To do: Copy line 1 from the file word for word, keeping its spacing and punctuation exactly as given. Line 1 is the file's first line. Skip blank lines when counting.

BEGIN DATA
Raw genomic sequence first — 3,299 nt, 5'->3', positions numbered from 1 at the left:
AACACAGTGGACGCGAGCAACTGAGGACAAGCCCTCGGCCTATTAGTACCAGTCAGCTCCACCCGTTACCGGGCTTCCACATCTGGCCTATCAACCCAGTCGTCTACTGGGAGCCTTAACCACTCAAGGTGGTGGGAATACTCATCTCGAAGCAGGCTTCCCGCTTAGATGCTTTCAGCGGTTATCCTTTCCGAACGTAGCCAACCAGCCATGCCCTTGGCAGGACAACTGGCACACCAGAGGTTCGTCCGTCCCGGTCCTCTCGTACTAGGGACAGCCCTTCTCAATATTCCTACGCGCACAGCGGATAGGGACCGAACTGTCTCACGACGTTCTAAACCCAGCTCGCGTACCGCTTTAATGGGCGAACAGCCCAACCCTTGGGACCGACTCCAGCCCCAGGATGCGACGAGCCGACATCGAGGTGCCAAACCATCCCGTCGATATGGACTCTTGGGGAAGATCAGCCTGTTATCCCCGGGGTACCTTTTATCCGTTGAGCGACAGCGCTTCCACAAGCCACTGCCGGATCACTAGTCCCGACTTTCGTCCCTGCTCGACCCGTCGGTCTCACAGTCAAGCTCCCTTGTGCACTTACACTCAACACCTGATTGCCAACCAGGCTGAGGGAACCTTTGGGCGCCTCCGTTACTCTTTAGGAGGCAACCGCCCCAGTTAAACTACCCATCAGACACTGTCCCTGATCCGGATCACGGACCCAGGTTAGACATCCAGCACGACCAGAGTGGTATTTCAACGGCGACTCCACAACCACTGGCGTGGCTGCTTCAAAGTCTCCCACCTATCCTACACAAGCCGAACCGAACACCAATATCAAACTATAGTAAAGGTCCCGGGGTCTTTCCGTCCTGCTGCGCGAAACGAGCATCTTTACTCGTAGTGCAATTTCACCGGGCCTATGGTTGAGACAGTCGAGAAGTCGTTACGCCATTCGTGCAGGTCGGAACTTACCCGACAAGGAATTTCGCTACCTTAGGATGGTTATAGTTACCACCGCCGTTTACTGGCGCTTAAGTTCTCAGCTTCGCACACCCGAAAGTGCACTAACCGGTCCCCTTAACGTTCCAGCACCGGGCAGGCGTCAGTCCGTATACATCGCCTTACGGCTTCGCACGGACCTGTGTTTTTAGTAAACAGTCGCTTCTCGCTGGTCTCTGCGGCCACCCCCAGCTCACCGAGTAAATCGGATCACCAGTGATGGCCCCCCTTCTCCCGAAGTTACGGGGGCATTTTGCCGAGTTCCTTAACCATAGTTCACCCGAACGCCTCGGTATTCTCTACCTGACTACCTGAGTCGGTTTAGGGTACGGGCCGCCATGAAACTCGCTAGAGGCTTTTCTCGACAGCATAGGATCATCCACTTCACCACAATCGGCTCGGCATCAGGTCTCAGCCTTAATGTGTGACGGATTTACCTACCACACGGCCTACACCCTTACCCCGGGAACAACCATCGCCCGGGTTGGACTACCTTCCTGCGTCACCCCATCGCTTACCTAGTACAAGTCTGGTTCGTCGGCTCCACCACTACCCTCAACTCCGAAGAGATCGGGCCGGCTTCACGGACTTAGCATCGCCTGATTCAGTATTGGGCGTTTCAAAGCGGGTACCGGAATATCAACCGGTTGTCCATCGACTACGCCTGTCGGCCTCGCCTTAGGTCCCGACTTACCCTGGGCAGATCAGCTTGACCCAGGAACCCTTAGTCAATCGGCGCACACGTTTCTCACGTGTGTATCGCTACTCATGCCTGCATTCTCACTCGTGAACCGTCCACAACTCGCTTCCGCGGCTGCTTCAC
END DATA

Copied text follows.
Raw genomic sequence first — 3,299 nt, 5'->3', positions numbered from 1 at the left: